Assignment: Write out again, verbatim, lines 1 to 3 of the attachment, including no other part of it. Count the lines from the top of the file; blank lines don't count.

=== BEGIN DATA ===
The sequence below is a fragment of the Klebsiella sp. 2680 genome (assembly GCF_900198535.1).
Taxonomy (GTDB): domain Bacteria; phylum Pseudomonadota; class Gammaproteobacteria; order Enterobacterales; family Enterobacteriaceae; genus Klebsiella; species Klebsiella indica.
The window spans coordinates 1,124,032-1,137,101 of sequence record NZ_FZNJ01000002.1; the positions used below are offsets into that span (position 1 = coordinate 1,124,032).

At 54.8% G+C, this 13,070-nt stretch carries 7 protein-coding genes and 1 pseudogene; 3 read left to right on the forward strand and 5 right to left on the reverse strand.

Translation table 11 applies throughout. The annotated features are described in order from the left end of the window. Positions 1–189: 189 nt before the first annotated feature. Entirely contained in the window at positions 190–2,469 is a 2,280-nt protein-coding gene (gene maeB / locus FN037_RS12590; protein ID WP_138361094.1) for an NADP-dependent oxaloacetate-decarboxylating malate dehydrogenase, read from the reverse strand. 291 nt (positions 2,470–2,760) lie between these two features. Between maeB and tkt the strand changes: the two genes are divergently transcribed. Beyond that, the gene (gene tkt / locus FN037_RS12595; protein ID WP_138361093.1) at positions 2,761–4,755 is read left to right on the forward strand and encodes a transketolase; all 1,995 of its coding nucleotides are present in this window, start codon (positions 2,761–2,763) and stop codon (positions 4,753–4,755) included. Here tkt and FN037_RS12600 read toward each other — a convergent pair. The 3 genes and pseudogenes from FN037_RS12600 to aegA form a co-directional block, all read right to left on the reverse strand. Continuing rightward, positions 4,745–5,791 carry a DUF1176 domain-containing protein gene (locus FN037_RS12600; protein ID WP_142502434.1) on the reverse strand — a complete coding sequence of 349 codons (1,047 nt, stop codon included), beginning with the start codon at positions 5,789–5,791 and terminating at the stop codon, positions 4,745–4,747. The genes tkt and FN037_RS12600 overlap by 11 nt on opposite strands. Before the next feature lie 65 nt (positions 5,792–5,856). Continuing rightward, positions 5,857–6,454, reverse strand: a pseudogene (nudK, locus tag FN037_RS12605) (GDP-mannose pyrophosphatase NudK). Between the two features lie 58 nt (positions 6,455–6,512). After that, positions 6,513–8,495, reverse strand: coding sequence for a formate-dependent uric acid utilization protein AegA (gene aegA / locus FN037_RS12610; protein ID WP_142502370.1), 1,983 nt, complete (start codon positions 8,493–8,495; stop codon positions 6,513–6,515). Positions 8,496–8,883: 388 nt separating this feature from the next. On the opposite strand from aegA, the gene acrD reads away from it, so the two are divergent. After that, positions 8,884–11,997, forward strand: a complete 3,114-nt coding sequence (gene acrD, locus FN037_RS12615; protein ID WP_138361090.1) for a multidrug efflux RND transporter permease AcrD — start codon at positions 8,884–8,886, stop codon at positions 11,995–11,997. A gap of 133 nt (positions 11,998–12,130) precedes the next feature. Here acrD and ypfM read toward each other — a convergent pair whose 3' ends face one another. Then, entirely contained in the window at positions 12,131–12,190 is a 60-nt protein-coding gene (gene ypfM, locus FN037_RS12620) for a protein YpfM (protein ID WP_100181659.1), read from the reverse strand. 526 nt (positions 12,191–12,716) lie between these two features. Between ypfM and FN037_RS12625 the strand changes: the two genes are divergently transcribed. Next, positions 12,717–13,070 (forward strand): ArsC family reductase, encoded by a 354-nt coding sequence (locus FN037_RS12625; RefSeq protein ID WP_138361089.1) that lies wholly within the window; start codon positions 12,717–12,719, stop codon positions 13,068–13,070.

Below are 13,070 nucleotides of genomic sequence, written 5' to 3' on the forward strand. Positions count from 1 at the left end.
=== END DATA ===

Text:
The sequence below is a fragment of the Klebsiella sp. 2680 genome (assembly GCF_900198535.1).
Taxonomy (GTDB): domain Bacteria; phylum Pseudomonadota; class Gammaproteobacteria; order Enterobacterales; family Enterobacteriaceae; genus Klebsiella; species Klebsiella indica.
The window spans coordinates 1,124,032-1,137,101 of sequence record NZ_FZNJ01000002.1; the positions used below are offsets into that span (position 1 = coordinate 1,124,032).